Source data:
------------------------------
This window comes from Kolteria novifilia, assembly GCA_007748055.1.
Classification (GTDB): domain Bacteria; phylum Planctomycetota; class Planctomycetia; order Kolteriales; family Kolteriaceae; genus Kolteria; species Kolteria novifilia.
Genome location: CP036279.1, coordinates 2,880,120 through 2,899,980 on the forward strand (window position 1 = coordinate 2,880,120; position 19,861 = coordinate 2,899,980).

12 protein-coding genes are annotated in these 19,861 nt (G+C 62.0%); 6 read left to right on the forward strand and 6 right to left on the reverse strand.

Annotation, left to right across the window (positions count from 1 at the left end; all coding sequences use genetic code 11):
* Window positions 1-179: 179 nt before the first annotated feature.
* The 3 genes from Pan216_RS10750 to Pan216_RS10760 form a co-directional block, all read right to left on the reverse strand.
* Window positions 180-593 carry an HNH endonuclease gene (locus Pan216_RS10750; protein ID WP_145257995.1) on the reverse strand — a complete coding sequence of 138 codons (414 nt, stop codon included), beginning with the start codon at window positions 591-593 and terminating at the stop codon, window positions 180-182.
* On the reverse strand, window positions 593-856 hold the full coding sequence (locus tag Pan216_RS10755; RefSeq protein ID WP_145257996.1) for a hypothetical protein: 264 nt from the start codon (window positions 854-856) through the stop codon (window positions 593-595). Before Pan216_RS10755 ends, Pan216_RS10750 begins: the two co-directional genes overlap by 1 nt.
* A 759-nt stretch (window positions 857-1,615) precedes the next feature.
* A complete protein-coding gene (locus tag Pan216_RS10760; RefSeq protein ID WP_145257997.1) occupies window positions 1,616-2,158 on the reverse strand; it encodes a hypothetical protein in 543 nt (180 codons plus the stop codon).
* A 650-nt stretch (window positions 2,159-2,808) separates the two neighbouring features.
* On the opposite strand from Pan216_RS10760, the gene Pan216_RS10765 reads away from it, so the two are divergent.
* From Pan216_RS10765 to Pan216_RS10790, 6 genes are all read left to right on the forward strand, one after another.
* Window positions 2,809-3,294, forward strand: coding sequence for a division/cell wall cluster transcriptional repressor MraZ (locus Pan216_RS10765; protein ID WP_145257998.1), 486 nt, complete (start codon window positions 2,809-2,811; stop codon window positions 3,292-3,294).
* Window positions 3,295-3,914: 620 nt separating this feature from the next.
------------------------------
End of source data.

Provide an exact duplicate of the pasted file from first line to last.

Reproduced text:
This window comes from Kolteria novifilia, assembly GCA_007748055.1.
Classification (GTDB): domain Bacteria; phylum Planctomycetota; class Planctomycetia; order Kolteriales; family Kolteriaceae; genus Kolteria; species Kolteria novifilia.
Genome location: CP036279.1, coordinates 2,880,120 through 2,899,980 on the forward strand (window position 1 = coordinate 2,880,120; position 19,861 = coordinate 2,899,980).

12 protein-coding genes are annotated in these 19,861 nt (G+C 62.0%); 6 read left to right on the forward strand and 6 right to left on the reverse strand.

Annotation, left to right across the window (positions count from 1 at the left end; all coding sequences use genetic code 11):
* Window positions 1-179: 179 nt before the first annotated feature.
* The 3 genes from Pan216_RS10750 to Pan216_RS10760 form a co-directional block, all read right to left on the reverse strand.
* Window positions 180-593 carry an HNH endonuclease gene (locus Pan216_RS10750; protein ID WP_145257995.1) on the reverse strand — a complete coding sequence of 138 codons (414 nt, stop codon included), beginning with the start codon at window positions 591-593 and terminating at the stop codon, window positions 180-182.
* On the reverse strand, window positions 593-856 hold the full coding sequence (locus tag Pan216_RS10755; RefSeq protein ID WP_145257996.1) for a hypothetical protein: 264 nt from the start codon (window positions 854-856) through the stop codon (window positions 593-595). Before Pan216_RS10755 ends, Pan216_RS10750 begins: the two co-directional genes overlap by 1 nt.
* A 759-nt stretch (window positions 857-1,615) precedes the next feature.
* A complete protein-coding gene (locus tag Pan216_RS10760; RefSeq protein ID WP_145257997.1) occupies window positions 1,616-2,158 on the reverse strand; it encodes a hypothetical protein in 543 nt (180 codons plus the stop codon).
* A 650-nt stretch (window positions 2,159-2,808) separates the two neighbouring features.
* On the opposite strand from Pan216_RS10760, the gene Pan216_RS10765 reads away from it, so the two are divergent.
* From Pan216_RS10765 to Pan216_RS10790, 6 genes are all read left to right on the forward strand, one after another.
* Window positions 2,809-3,294, forward strand: coding sequence for a division/cell wall cluster transcriptional repressor MraZ (locus Pan216_RS10765; protein ID WP_145257998.1), 486 nt, complete (start codon window positions 2,809-2,811; stop codon window positions 3,292-3,294).
* Window positions 3,295-3,914: 620 nt separating this feature from the next.